Tuesday, 29 August 2017

In A Pickle

This is another one of those non-hockey entries I've been promising to do, so if you're looking for hockey today's not your day on HBIC. Instead, I found myself questioning what to do with a rather prodigious cucumber plant this summer that continues to produce cucumbers of varying shapes and sizes. In total, I have plucked a dozen of cucumbers off the plant in my garden, and my last inspection says there are mostly likely going to be another dozen before all is said and done on this growing season. As much as I like cucumbers, I'm not going to paint myself into a corner by eating a cucumber with every meal, so I needed to figure out how to use these cukes in a more sensible way.

Having watched my mom make pickles out of garden cucumbers, I wasn't all that excited to do the sanitizing of jars and preparation of the cucumbers for pickling. It always looked like a ton of work, and occasionally you'd have a jar of pickles that didn't quite taste like they should have due to some chemical reaction going awry. I needed something less time-consuming that generated the same results, and I think I may have found the answer with lacto-fermentation!

As is the case with most fermentation, bacteria is responsible for the process. This isn't the scary kind of bacteria like salmonella, though. Instead, we're talking about Lactobacillus bacteria that converts sugar into lactic acid. The bacteria was first observed in milk products, giving the bacteria its Latin name thanks to its abilities to convert lactose - the sugar found in milk - into lactic acid. Various strains of the Lactobacillus bacteria are found on the surface of all plants, and can be found in the gastrointestinal tracts, mouths, and vaginas of a number of animal species including humans. In other words, these bacteria are safe.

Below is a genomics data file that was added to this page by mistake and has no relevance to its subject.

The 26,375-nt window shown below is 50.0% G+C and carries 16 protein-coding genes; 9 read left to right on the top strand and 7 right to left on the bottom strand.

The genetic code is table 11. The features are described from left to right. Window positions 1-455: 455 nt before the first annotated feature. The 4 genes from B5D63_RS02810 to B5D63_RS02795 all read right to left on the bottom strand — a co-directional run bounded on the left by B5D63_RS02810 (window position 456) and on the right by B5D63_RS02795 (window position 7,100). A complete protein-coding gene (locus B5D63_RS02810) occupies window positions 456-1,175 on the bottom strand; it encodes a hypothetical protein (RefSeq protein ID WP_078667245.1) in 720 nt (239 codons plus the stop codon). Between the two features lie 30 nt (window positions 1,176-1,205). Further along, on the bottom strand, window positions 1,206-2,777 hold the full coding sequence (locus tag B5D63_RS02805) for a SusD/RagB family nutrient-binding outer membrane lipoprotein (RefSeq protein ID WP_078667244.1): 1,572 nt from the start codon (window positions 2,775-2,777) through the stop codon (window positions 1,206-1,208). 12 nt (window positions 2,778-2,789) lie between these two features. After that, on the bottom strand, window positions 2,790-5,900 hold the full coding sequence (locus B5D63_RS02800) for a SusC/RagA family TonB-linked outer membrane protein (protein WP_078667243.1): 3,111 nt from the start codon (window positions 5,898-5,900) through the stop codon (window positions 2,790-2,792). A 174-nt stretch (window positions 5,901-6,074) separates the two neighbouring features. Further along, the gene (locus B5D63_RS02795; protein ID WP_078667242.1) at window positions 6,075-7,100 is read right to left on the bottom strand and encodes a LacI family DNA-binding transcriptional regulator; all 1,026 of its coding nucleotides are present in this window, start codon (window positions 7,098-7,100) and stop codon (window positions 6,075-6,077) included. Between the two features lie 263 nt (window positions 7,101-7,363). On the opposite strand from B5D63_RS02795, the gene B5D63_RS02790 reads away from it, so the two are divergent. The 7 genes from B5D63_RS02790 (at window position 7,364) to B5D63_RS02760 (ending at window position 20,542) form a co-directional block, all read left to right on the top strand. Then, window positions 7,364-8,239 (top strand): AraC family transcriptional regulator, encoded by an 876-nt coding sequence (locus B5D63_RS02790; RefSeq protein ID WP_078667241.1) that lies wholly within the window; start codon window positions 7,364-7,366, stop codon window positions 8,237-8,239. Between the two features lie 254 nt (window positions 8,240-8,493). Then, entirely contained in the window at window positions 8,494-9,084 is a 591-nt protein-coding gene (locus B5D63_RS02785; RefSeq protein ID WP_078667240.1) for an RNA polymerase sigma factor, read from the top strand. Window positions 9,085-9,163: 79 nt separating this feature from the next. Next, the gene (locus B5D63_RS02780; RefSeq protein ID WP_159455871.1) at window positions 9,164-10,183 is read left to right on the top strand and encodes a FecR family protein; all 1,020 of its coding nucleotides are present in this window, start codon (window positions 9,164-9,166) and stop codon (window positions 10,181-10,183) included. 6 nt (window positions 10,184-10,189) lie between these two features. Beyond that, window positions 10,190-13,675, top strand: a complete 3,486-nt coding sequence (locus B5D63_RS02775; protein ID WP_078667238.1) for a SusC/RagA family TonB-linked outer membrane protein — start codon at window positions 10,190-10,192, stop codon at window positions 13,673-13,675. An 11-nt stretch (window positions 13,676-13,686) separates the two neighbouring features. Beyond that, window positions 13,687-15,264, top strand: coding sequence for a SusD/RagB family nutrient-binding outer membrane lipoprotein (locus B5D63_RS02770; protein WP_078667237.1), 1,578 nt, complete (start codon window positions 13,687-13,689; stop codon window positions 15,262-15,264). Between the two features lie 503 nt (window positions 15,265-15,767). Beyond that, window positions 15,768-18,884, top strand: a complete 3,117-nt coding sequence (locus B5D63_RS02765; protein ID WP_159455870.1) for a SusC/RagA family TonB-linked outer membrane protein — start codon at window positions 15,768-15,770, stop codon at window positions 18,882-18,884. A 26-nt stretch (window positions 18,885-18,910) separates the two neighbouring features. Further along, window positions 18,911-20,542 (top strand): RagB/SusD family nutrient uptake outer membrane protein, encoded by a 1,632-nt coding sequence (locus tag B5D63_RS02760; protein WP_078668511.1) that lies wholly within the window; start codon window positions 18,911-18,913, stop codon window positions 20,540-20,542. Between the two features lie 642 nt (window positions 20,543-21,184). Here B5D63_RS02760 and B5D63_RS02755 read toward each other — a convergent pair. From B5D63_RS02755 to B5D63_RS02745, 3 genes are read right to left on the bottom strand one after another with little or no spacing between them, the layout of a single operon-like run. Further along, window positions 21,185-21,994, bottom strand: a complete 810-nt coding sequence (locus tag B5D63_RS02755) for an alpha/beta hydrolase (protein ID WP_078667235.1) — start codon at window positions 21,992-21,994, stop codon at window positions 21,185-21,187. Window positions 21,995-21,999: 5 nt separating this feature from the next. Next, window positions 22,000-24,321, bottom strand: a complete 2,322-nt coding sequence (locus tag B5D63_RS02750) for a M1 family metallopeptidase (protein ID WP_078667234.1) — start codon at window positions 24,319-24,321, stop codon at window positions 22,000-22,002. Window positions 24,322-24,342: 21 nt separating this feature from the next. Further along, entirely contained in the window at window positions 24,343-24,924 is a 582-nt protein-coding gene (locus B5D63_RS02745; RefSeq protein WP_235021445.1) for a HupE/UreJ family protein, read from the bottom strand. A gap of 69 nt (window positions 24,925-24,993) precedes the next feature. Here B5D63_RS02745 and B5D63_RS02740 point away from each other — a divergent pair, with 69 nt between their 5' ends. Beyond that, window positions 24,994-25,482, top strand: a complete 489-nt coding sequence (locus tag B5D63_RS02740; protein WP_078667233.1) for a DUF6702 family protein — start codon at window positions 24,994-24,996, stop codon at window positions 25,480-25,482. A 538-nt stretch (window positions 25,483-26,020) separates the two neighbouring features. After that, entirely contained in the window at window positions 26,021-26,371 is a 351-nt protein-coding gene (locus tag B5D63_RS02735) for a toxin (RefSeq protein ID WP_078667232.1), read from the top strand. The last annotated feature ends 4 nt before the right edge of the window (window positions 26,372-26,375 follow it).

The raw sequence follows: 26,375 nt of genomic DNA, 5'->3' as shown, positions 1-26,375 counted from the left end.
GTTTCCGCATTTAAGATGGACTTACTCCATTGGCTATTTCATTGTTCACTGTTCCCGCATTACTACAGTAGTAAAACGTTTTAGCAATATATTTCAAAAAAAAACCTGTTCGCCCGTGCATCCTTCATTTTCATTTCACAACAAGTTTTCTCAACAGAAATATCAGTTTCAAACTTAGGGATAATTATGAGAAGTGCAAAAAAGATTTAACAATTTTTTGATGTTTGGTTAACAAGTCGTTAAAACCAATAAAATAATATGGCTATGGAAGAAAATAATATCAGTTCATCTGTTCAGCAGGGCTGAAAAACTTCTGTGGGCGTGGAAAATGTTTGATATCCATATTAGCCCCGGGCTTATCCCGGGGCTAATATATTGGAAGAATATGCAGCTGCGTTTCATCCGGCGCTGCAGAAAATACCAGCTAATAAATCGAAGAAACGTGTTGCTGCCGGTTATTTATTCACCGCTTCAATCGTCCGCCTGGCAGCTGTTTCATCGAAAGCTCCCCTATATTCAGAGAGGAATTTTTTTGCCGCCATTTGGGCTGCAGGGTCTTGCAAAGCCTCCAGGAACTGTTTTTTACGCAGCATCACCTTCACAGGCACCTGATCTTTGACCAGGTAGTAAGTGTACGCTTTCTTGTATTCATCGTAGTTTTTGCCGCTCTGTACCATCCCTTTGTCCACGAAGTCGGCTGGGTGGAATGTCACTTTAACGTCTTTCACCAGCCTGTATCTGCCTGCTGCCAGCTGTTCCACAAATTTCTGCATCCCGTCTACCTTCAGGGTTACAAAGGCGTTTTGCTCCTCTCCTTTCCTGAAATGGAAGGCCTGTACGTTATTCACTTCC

The science behind these bacteria being good for pickles and other preserves is that the lactic acid produced by Lactobacillus bacteria is a natural preservative that prevents or inhibits the growth of harmful bacteria. The lactic acid also preserves vitamins and enzymes, making most lacto-fermented products rich in nutrients that is good for the human body. On top of that, lacto-fermented pickles are considered "kosher" pickles due to the flavor profile made popular by New York's Jewish pickle makers who used lacto-fermentation to produce their pickles naturally. I can honestly swear that I don't have a kosher certification for my pickles, so I will not say they are tried-and-tested kosher by Jewish food laws.

Today, most grocery store jars of pickles, sauerkraut, and other preserves are made with vinegar which offers more predictable results and is true "pickling", but do not offer the probiotic and enzymatic values of fermentation. As stated above, the nutrients are preserved in the lacto-fermentation process whereas the vinegar in the pickling process will kill most of the good bacteria along with the bad bacteria.

So what did I do with all those cucumbers? If you guessed "he made lacto-fermented pickles", your skills of deduction are top-notch!

Using a fantastic and simple recipe from Jennifer on Deep Roots at Home, I went about making myself some dill pickles tonight! Much like the pasta sauce recipe I posted last week, I aim for simplicity and garden-to-table nutrition so that anyone with a garden can make good, wholesome food at home. I'll never claim to be a chef, but I do appreciate good food and nothing goes better with a sandwich than a thick deli-sliced pickle!

I'll test these cucumbers out in about a week's time and let you know the results. It took me about an hour to make six jars of deli-sliced pickle spears, and I have to say that I'm excited to see how they turn out. I was curious, though, about how you stop the lacto-fermentation process once it starts. Depending on the warmth of your home in the summer, the process to turn cucumbers into pickles takes about 5-10 days. As Jennifer suggests,
On day 4 do a taste test of your pickles. They're ready when they taste done to you! Once they taste done, transfer the jar into the fridge to slow fermentation. Once fermented and in the refrigerator, you can remove the grape leaves and you don't need to worry about the pickles being completely submerged.
That's important to remember because the fermentation process likes light and warmth. A cool, dark place like a fridge, a basement, or a cellar would be idea for the storage of these pickles once they're ready to go.

Look for my results next week on this very blog! If you try this recipe out, let me know how it went for you as well!

Until next time, keep your sticks on the ice!

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